Overall, “Dawn of the New World” does not excel as an RPG, but it is certainly not a horrible one. Everything amounts to an above-average Japanese RPG that caters more to fans of the first game as opposed to all gamers. The game relies heavily on its backstory, so playing through the first “Tales of Symphonia” is a must if a player wants to appreciate this title. If playing through an anime adventure sounds appealing, give “Dawn of the New World” a go.

Nhan-Fiction Score: 4/5

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30
Jan
10

Washington Idaho Symphony Young Artists Concert features WSU student

Photo courtesy of Washington Idaho Symphony Web site

Two upcoming concerts with the Washington Idaho Symphony will feature WSU Junior Angela Brown, a voice student and music business major from Yakima.  The shows will feature Brown’s performance of Mozart’s aria “Una donna a quindici anni”, as well as performances by a harpist and violinist, from Oregon and Idaho respectively, all of whom competed in a competition in the fall for a chance to perform at the event.  The first show will take place on Saturday, Jan. 30, at 7:30 p.m. at the Gladish Community Center in Pullman.  The second show will be on Sunday, Jan. 31, at 3:00 p.m. at Lewiston Senior High School.  Tickets are $18 for general admission.  For more information about tickets or other details about the show, click here.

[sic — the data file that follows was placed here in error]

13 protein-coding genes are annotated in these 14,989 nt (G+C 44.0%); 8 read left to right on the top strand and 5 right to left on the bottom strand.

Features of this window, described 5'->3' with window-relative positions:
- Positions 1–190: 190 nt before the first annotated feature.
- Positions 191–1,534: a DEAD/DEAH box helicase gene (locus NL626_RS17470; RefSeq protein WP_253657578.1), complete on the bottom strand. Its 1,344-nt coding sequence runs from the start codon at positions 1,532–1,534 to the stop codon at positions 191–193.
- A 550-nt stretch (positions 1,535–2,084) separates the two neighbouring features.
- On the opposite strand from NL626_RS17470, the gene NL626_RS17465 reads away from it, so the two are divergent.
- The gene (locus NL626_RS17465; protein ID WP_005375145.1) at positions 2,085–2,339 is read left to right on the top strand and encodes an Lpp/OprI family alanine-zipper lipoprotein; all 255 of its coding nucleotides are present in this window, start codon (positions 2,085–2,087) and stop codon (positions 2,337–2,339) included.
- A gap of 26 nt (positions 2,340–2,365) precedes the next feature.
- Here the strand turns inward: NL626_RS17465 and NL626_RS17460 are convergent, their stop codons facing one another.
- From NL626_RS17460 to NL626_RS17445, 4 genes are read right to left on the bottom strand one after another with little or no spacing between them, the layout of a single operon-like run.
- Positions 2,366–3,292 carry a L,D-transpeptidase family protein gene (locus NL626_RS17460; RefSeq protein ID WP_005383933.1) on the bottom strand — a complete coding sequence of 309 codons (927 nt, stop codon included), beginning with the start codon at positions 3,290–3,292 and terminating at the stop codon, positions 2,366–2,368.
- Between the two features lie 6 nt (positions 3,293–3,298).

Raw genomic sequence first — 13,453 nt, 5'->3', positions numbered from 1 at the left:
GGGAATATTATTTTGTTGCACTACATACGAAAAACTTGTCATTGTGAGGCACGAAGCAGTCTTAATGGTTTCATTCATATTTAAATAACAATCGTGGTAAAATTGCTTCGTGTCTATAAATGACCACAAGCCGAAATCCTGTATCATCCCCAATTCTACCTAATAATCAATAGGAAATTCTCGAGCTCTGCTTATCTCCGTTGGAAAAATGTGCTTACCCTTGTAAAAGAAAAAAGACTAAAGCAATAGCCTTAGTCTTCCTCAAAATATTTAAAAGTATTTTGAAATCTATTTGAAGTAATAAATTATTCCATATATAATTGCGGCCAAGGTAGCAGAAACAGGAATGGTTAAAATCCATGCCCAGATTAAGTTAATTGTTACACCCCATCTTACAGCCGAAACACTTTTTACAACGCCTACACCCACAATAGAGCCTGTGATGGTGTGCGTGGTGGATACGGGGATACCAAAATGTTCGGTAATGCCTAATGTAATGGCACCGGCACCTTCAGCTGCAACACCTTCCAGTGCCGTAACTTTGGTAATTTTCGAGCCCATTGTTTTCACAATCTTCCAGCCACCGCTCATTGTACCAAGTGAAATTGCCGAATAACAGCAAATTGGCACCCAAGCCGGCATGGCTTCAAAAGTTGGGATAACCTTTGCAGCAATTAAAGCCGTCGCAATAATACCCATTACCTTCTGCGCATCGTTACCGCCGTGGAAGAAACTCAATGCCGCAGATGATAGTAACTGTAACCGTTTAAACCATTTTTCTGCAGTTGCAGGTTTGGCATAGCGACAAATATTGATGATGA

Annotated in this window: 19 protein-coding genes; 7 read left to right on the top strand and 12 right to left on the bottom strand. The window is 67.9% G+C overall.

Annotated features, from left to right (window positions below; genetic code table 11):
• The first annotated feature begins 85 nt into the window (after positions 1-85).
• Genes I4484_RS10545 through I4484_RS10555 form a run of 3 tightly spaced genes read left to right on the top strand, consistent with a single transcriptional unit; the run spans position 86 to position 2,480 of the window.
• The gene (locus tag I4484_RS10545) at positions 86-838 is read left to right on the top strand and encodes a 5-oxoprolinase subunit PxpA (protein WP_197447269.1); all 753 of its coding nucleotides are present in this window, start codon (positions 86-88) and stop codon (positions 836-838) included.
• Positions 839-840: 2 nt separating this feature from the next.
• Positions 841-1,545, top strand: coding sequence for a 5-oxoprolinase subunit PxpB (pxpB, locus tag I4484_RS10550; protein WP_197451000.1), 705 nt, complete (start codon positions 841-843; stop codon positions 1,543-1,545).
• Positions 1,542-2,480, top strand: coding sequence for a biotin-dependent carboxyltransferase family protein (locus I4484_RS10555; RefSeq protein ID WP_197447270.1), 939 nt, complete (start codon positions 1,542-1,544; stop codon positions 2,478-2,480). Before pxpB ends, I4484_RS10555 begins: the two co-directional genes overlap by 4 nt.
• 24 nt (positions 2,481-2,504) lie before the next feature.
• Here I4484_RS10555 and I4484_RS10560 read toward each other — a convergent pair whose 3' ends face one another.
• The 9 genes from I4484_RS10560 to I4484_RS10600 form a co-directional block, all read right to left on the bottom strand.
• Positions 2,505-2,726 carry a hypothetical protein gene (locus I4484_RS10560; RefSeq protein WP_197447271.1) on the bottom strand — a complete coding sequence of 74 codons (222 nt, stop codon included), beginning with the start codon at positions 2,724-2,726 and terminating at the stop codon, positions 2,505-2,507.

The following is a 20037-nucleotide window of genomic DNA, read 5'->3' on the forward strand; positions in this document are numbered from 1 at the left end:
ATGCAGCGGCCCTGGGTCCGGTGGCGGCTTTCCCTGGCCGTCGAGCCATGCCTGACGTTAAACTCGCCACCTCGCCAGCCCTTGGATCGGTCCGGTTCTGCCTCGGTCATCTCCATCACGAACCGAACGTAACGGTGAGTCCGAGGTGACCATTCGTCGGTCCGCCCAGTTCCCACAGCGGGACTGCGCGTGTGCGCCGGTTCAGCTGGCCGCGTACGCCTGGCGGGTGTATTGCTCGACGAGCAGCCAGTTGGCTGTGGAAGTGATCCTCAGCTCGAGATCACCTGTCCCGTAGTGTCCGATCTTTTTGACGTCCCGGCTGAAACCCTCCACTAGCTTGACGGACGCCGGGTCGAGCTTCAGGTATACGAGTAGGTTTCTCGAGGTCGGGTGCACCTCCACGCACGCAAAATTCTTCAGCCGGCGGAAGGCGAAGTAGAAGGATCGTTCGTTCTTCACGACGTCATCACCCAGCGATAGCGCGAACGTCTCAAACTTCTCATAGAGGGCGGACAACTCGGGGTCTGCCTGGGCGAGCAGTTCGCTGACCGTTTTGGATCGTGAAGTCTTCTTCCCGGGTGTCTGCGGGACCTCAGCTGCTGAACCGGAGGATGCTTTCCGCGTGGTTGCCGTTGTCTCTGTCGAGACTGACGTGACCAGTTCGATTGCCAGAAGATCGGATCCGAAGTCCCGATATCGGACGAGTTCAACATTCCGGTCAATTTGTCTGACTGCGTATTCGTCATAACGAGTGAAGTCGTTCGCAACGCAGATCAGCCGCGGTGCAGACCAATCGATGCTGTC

29
Jan
10

Strange Attractors at U of I

Photo courtesy of GoogleMaps

University of Idaho takes the stage in the upcoming production of Strange Attractors, directed by Mattie Rydalch, an MFA student at the University of Idaho, focusing in dramatic writing.  Strange Attractors is a play about two individuals, a chaotician named Layne and an amateur science fiction novelist named Brynne, meeting and attempting to develop a relationship despite the influences of those around them.  The show runs from Feb. 3 through Feb. 7, with showings at 7:30 p.m., Feb. 3 to Feb. 6, and 2:00 p.m. showings on Feb. 6 and 7.  All showings will be held at the Kiva Theater, and tickets are $7 for non-University of Idaho students.  For more information on purchasing tickets and showtimes, click here.

27
Jan
10

Click on this: Lastfm.com

To the naked eye, LastFM may seem a lot like Pandora:  it plays your favorite music based on bands that you select.  But what LastFM has that Pandora lacks are lots of fun gadgets to go with your preferred tunes.  While listening to the latest and greatest of the Black Keys, you could also be looking up their music videos, pictures, albums, and even concert times and tickets.  While the music plays, so do epic slide shows of the band you’re listening to.   You can personalize your different stations as well as your profile page.  Don’t know what you’d want to tune into first?  LastFM has already-made stations to choose from like indie, rock, metal and hip-hop.  Just skip a song if you don’t like it and ban the track if it’s no good.  Give it some love if you fancy it.

27
Jan
10

Listen to this: Party Foul by Danger Radio

Danger Radio, originally from Edmonds, Washington never seems to get the recognition they deserve.   From their album Punch Your Lights Out—which is not as violent as it seems—comes its first track, Party Foul.  Though the tunes sound a lot like British pop, the lyrics tell a story that is not unlike something from a college party: Guy meets girl, they dance, they go home.  The upbeat tempo is accompanied by charming, not sissy, vocals.  This 6-man band gives rock a bubblegum sound without sounding juvenille.

27
Jan
10

Dig this: Riverfront Park in Spokane, Washington